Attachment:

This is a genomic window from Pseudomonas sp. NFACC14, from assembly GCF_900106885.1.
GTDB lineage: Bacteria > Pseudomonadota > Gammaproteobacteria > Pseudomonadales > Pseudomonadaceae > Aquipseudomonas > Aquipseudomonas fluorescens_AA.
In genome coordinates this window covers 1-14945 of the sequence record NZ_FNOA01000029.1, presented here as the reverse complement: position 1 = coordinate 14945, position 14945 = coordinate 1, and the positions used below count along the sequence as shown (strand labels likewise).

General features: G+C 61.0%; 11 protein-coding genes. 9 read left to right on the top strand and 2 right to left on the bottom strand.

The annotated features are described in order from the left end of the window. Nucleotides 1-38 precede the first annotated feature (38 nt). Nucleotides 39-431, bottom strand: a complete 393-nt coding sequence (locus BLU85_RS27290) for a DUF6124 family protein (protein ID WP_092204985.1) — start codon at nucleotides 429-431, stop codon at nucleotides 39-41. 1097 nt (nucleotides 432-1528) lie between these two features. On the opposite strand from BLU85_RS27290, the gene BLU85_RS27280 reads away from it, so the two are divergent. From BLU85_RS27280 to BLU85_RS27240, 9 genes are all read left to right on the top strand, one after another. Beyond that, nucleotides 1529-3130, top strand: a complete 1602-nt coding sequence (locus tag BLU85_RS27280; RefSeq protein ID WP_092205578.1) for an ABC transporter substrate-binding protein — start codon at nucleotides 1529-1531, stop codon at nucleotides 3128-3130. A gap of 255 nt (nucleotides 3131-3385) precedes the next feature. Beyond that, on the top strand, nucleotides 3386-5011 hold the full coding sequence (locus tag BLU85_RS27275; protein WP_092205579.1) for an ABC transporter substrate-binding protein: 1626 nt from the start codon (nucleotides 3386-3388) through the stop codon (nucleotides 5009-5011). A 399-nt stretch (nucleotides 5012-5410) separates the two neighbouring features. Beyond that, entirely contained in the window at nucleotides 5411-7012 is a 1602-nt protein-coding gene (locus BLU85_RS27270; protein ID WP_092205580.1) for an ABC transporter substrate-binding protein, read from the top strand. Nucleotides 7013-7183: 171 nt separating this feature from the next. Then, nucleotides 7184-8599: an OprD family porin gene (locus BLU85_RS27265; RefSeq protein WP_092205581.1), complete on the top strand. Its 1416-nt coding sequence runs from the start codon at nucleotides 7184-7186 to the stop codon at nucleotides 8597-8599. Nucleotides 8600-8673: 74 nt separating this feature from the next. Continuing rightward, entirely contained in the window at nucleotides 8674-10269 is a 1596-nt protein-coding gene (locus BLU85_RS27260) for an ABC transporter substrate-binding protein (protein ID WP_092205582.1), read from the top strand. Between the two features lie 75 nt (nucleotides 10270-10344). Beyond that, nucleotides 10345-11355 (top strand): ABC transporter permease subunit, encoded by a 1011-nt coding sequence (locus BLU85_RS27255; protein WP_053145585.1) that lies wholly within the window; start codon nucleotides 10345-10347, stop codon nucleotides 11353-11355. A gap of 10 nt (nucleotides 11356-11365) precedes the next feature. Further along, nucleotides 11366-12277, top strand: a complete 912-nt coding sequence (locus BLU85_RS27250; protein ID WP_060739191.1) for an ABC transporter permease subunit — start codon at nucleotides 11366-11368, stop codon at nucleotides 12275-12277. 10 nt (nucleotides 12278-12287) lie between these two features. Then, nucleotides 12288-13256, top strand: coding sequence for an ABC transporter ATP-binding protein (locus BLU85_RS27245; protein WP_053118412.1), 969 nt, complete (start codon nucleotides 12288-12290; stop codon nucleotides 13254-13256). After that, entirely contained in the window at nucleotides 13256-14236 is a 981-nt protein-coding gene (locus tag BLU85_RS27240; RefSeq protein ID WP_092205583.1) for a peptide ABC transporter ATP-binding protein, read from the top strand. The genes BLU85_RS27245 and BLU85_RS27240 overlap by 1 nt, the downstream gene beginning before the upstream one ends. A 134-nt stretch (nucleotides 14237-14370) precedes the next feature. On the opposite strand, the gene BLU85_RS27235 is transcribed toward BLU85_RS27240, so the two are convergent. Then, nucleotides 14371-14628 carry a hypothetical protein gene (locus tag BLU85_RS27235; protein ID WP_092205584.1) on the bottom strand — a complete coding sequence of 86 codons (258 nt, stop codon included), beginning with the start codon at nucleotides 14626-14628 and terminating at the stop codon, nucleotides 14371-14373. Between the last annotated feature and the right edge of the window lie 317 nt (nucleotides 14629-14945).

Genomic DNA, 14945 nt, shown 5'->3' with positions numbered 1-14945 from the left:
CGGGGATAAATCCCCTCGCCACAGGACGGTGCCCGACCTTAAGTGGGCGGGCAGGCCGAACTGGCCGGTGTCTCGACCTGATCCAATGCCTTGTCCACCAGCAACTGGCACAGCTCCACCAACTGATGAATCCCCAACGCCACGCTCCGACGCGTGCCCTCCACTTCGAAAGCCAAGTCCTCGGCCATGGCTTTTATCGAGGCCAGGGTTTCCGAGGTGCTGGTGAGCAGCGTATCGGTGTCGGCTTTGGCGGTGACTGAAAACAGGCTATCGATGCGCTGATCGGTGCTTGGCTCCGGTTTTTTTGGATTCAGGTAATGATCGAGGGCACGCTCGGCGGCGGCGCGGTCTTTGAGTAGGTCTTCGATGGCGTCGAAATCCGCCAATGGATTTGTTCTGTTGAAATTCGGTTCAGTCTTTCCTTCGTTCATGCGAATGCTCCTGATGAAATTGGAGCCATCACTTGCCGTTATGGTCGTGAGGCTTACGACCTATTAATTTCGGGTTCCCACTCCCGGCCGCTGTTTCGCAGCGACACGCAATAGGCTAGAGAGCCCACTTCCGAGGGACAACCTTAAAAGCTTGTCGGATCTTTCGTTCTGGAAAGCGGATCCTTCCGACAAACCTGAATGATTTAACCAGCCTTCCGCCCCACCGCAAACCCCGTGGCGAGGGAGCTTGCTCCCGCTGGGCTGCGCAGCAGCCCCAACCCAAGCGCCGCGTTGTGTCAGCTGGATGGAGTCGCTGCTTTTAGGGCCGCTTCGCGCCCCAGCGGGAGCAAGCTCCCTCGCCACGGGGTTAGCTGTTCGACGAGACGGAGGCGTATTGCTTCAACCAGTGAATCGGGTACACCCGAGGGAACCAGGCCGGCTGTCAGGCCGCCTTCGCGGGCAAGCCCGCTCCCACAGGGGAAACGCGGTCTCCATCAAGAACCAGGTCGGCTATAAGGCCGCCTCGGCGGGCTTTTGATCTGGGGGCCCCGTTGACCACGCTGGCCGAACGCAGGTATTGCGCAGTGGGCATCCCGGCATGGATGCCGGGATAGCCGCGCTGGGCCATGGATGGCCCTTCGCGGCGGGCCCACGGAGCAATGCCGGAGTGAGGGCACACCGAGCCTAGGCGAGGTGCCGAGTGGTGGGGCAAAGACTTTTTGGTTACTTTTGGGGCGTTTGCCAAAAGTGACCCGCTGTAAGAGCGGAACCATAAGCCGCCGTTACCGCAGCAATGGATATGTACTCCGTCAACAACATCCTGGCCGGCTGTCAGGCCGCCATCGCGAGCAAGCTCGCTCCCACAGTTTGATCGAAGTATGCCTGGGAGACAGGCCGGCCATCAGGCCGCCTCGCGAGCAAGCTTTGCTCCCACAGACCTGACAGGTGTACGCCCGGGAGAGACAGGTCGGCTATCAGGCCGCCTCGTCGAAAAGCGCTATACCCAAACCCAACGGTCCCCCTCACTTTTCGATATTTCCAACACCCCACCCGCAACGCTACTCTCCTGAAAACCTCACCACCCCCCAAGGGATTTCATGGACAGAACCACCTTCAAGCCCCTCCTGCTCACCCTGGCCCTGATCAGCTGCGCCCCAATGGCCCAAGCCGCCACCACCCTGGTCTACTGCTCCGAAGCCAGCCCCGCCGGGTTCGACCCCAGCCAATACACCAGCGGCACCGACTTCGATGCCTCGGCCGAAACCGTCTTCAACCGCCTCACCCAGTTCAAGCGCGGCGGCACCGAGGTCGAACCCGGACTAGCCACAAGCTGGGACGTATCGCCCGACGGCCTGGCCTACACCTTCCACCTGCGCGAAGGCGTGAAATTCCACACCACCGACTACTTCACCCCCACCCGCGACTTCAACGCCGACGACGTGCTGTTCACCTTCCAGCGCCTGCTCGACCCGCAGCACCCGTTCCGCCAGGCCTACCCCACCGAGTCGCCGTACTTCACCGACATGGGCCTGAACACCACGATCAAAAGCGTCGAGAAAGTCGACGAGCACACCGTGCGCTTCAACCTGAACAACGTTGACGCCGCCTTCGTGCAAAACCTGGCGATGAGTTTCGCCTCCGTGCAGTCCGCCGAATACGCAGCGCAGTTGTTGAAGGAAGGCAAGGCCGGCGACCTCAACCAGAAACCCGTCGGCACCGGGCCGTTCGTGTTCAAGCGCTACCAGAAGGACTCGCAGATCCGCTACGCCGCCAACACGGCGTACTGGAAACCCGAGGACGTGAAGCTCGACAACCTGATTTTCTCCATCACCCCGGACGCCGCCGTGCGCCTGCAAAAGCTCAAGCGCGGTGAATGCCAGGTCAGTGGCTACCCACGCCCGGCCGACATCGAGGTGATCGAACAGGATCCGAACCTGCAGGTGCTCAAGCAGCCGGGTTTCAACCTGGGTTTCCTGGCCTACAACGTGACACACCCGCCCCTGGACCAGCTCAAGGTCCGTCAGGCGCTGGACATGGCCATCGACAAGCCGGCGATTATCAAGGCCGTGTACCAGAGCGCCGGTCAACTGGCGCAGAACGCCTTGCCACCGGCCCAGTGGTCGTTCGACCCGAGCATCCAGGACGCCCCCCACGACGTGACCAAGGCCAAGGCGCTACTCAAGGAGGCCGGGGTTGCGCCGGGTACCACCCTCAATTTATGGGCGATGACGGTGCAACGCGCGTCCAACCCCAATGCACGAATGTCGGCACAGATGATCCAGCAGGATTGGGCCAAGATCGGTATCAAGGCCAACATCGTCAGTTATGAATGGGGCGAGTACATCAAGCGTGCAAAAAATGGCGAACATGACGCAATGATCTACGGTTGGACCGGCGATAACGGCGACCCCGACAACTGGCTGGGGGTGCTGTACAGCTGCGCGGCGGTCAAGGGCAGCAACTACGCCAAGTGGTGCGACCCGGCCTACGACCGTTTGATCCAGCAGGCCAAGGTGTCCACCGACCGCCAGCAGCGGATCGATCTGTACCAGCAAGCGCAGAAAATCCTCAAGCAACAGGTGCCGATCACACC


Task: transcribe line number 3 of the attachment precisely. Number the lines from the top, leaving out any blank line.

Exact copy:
In genome coordinates this window covers 1-14945 of the sequence record NZ_FNOA01000029.1, presented here as the reverse complement: position 1 = coordinate 14945, position 14945 = coordinate 1, and the positions used below count along the sequence as shown (strand labels likewise).